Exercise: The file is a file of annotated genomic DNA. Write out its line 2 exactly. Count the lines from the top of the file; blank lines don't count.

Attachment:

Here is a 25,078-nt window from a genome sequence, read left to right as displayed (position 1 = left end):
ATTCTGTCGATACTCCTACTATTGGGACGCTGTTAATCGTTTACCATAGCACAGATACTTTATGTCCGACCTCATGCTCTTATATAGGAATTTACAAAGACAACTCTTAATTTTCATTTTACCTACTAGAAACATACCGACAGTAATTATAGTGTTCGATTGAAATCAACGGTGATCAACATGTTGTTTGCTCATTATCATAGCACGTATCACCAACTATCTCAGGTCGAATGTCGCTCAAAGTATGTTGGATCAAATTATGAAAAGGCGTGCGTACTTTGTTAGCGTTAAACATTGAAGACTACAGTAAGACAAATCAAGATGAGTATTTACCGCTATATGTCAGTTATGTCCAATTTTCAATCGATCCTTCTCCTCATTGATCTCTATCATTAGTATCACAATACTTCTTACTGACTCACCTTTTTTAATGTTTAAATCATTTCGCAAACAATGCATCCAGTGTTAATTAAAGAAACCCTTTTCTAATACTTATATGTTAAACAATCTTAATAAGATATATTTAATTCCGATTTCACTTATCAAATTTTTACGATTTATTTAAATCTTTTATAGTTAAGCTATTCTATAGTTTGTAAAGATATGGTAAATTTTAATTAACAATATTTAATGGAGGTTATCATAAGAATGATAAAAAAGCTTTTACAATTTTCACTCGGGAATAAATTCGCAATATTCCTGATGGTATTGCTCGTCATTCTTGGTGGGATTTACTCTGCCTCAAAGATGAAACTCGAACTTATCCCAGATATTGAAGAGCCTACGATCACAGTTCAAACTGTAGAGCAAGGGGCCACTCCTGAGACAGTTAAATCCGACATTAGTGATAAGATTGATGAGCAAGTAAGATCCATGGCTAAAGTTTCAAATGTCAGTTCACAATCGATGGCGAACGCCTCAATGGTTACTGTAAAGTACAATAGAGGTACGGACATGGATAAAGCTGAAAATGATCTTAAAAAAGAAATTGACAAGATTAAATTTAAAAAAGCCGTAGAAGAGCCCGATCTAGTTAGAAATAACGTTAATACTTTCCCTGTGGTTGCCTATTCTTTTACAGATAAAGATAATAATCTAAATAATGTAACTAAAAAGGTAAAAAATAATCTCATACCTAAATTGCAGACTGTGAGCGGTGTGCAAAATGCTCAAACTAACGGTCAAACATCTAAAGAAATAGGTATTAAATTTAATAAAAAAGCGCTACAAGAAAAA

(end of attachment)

ATTCTGTCGATACTCCTACTATTGGGACGCTGTTAATCGTTTACCATAGCACAGATACTTTATGTCCGACCTCATGCTCTTATATAGGAATTTACAAAGACAACTCTTAATTTTCATTTTACCTACTAGAAACATACCGACAGTAATTATAGTGTTCGATTGAAATCAACGGTGATCAACATGTTGTTTGCTCATTATCATAGCACGTATCACCAACTATCTCAGGTCGAATGTCGCTCAAAGTATGTTGGATCAAATTATGAAAAGGCGTGCGTACTTTGTTAGCGTTAAACATTGAAGACTACAGTAAGACAAATCAAGATGAGTATTTACCGCTATATGTCAGTTATGTCCAATTTTCAATCGATCCTTCTCCTCATTGATCTCTATCATTAGTATCACAATACTTCTTACTGACTCACCTTTTTTAATGTTTAAATCATTTCGCAAACAATGCATCCAGTGTTAATTAAAGAAACCCTTTTCTAATACTTATATGTTAAACAATCTTAATAAGATATATTTAATTCCGATTTCACTTATCAAATTTTTACGATTTATTTAAATCTTTTATAGTTAAGCTATTCTATAGTTTGTAAAGATATGGTAAATTTTAATTAACAATATTTAATGGAGGTTATCATAAGAATGATAAAAAAGCTTTTACAATTTTCACTCGGGAATAAATTCGCAATATTCCTGATGGTATTGCTCGTCATTCTTGGTGGGATTTACTCTGCCTCAAAGATGAAACTCGAACTTATCCCAGATATTGAAGAGCCTACGATCACAGTTCAAACTGTAGAGCAAGGGGCCACTCCTGAGACAGTTAAATCCGACATTAGTGATAAGATTGATGAGCAAGTAAGATCCATGGCTAAAGTTTCAAATGTCAGTTCACAATCGATGGCGAACGCCTCAATGGTTACTGTAAAGTACAATAGAGGTACGGACATGGATAAAGCTGAAAATGATCTTAAAAAAGAAATTGACAAGATTAAATTTAAAAAAGCCGTAGAAGAGCCCGATCTAGTTAGAAATAACGTTAATACTTTCCCTGTGGTTGCCTATTCTTTTACAGATAAAGATAATAATCTAAATAATGTAACTAAAAAGGTAAAAAATAATCTCATACCTAAATTGCAGACTGTGAGCGGTGTGCAAAATGCTCAAACTAACGGTCAAACATCTAAAGAAATAGGTATTAAATTTAATAAAAAAGCGCTACAAGAAAAA